Dan Barnson started teaching in 1992 with the goal of becoming a head varsity football coach, and in 2007 he became just that at Arbor View.
“I always envisioned kind of what happened,” he said. “It’s what I wanted, and I was going to work to make it happen.”
Winning clearly was part of his vision, too.
Barnson stepped down at the school’s’ football banquet Friday night after 12 seasons in which he compiled a 104-33 record, six Northwest League championships and five consecutive region championship game appearances. He guided the Aggies this fall to a program-record 12 wins and a victory over Faith Lutheran to secure the first region championship in school history.
Arbor View has not yet announced a successor, but whoever takes over for Barnson will be following one of the most successful coaches in Las Vegas Valley history.
“He put so much hard work and effort into the program and into coaching us,” senior running back Kyle Graham said. “We wanted to pay him back, give him the same amount of love and energy that he gave to us on the team.”
Barnson spent the first 15 years of his coaching career as an assistant. Arbor View opened in 2005 and was 2-17 its first two seasons. The Aggies were 2-8 during Barnson’s first year in 2007, and have since finished every season with at least six victories — including a 90-17 over mark the last nine seasons.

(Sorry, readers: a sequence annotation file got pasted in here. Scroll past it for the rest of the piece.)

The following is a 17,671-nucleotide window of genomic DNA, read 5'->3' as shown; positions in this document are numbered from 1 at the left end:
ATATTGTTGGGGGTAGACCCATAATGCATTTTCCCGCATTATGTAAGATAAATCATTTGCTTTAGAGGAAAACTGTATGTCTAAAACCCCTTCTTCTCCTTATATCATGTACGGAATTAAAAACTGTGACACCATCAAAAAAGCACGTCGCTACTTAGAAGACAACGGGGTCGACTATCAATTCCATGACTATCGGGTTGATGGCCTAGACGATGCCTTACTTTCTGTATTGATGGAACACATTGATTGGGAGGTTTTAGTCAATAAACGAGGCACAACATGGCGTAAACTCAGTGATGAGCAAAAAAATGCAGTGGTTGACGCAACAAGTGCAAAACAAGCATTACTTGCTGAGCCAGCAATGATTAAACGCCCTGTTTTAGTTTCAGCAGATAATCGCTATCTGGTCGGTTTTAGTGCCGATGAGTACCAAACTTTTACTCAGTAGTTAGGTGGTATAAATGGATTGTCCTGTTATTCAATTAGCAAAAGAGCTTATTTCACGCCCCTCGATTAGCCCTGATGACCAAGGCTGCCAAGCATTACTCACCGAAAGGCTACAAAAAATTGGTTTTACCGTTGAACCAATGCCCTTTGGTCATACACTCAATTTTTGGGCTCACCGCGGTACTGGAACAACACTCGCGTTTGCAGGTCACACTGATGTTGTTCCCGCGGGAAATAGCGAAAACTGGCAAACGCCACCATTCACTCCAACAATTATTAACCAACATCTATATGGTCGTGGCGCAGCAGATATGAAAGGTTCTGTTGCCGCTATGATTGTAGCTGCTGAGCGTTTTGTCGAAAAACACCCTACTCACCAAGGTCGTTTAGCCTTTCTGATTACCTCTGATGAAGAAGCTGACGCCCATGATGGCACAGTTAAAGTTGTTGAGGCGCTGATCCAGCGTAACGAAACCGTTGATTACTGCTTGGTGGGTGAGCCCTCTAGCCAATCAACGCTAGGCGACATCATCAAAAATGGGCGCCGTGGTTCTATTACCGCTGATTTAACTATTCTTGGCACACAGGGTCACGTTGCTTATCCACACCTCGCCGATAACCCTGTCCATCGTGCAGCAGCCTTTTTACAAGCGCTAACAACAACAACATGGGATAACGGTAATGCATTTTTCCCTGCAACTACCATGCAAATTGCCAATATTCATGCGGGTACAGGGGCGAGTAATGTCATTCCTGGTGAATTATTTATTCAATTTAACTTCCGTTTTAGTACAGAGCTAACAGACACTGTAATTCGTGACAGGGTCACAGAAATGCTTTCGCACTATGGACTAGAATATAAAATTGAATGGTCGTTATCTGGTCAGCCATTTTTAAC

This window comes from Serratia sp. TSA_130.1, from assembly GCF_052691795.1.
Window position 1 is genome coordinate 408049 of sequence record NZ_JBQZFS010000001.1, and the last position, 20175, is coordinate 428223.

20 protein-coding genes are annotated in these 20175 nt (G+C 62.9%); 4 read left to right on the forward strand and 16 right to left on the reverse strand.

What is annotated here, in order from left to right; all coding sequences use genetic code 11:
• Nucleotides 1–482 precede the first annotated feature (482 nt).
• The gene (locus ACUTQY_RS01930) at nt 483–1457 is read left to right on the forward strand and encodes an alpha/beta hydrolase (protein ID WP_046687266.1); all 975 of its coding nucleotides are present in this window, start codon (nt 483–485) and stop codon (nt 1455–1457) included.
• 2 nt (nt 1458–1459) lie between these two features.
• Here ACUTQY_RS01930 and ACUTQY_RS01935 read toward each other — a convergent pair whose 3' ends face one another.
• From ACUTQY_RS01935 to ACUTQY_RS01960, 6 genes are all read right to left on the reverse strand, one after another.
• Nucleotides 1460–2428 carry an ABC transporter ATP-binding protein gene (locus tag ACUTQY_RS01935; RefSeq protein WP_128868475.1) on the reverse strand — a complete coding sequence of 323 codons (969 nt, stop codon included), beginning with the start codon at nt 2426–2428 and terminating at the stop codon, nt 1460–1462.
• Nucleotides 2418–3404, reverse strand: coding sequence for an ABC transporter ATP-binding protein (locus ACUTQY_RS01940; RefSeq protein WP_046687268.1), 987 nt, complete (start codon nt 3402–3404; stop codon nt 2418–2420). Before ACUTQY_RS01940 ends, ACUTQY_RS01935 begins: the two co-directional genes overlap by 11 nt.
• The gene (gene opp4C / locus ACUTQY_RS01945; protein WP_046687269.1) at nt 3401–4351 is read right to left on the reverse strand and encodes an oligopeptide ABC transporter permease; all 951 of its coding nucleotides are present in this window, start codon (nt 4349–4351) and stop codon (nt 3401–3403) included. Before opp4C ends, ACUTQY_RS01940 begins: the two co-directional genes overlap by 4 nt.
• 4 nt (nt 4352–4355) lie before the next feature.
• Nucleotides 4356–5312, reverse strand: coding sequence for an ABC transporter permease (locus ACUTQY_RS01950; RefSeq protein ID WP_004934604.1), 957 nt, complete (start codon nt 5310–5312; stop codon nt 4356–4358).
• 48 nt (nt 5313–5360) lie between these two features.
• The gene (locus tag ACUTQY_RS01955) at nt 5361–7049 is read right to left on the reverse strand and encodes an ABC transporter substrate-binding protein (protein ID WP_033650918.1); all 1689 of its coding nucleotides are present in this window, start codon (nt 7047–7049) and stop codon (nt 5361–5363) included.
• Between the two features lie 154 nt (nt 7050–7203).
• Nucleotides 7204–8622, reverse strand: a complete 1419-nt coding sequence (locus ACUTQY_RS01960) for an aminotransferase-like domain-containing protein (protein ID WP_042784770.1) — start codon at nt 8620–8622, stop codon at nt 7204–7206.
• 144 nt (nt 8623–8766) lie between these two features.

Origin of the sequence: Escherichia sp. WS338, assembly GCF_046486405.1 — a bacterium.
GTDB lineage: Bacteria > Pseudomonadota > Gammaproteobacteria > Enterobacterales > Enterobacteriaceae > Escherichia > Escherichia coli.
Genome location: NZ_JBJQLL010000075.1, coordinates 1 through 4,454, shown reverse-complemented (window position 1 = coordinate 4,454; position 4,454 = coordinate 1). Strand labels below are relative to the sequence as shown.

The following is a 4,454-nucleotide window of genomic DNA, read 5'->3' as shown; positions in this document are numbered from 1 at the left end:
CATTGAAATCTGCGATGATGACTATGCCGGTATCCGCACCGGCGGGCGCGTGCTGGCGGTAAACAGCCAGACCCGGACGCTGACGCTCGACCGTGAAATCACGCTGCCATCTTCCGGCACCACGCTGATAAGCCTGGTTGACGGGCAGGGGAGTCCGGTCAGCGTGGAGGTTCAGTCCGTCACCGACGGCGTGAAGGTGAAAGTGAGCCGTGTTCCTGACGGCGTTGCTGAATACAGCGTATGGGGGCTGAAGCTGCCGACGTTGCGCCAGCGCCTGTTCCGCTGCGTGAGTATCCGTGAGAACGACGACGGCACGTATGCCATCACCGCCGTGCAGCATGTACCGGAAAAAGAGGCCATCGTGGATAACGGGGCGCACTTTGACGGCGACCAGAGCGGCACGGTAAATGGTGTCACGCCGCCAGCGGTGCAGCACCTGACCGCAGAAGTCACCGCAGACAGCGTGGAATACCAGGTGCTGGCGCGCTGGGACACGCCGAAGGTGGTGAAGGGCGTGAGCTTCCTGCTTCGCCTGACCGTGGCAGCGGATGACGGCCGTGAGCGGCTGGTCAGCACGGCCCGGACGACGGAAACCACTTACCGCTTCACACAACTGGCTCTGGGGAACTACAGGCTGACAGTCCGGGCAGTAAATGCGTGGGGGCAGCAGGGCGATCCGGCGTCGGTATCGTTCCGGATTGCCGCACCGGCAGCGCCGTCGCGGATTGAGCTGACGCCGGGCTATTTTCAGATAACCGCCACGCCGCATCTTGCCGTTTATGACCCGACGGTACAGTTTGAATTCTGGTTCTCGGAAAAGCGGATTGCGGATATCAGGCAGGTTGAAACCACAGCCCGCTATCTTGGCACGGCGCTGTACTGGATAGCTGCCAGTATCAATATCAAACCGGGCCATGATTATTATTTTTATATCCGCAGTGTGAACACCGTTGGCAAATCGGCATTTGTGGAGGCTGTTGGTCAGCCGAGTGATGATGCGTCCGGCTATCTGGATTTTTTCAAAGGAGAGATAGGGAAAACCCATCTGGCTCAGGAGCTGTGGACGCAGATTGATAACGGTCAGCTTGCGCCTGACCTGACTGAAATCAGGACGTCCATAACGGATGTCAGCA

Under Barnson, the Aggies became known for their run-heavy, double-wing offense and rushed for more than 3,000 yards in at least seven straight seasons.
Archaic for some.
Efficient for Barnson.
“The consistency of our program, to go nine straight years averaging 10 wins, that’s something I’m really, really proud of,” he said. “And sticking to our guns. I love the double wing. I absolutely love it … It’s an offense that a lot of people might laugh off. They look and shake their head because of the old school stuff, but it’s so sophisticated. It really is a lot more in-depth than people give it credit (for) and it’s put a lot of kids in college.”
Barnson said he relished the entire game-day experience and will miss Friday nights with his players and coaches.
“He pushed us to be the best, the best of our ability,” Graham said. “He really just gave us all the time and the energy he could. Him being there, it changed the whole football program. He (helped) everyone to be a champion. To be a winner.”
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